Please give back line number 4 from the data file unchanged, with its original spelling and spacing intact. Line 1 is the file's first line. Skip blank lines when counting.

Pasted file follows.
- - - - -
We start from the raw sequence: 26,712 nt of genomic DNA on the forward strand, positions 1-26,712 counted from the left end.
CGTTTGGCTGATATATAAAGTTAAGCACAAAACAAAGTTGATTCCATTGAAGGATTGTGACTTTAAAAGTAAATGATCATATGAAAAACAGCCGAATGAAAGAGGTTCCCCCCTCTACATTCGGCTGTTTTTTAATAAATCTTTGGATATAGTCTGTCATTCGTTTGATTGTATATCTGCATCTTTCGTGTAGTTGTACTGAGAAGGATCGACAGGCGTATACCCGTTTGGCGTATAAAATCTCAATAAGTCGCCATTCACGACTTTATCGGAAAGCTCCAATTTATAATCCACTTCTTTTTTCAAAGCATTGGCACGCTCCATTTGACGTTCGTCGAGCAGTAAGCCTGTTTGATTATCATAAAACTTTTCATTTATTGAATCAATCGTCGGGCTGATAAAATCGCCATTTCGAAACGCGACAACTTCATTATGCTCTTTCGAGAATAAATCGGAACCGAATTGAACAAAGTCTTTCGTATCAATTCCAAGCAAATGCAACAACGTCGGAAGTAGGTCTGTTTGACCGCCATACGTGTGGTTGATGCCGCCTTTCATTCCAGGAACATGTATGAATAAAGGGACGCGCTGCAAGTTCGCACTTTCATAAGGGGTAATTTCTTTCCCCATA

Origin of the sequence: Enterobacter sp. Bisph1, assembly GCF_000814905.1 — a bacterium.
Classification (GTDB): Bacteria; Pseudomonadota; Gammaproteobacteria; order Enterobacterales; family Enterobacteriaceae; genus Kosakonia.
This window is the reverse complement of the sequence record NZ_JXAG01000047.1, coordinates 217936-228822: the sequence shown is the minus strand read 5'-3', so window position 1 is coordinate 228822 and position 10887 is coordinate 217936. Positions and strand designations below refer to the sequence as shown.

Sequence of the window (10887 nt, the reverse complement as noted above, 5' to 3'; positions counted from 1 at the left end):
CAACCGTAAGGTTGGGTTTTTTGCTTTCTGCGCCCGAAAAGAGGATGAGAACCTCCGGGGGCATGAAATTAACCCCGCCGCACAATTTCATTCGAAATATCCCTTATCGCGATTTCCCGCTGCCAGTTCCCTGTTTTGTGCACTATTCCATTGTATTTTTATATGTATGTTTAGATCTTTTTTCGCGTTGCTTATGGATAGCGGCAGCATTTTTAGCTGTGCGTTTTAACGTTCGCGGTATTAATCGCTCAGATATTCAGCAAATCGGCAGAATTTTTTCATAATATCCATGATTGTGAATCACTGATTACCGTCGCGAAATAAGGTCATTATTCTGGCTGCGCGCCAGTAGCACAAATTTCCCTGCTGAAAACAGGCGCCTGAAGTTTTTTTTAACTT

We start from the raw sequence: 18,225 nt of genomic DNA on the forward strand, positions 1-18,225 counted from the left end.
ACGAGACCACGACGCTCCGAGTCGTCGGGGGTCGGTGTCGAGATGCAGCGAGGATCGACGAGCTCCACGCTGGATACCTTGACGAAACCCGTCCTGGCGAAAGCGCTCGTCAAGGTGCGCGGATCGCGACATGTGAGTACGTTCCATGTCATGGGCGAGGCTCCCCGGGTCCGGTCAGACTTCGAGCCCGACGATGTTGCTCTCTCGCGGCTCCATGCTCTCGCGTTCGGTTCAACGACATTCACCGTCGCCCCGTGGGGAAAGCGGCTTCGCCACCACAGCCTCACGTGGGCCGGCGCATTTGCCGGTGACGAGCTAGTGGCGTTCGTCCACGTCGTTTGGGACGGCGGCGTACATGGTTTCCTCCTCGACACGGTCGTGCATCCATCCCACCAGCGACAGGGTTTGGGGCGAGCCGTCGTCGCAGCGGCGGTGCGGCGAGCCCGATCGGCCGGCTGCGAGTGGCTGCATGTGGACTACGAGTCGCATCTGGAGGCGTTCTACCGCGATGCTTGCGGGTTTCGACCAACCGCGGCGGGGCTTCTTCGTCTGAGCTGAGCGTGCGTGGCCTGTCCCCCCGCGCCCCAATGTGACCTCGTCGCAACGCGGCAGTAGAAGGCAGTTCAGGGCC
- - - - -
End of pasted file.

Classification (GTDB): Bacteria; Pseudomonadota; Gammaproteobacteria; order Enterobacterales; family Enterobacteriaceae; genus Kosakonia.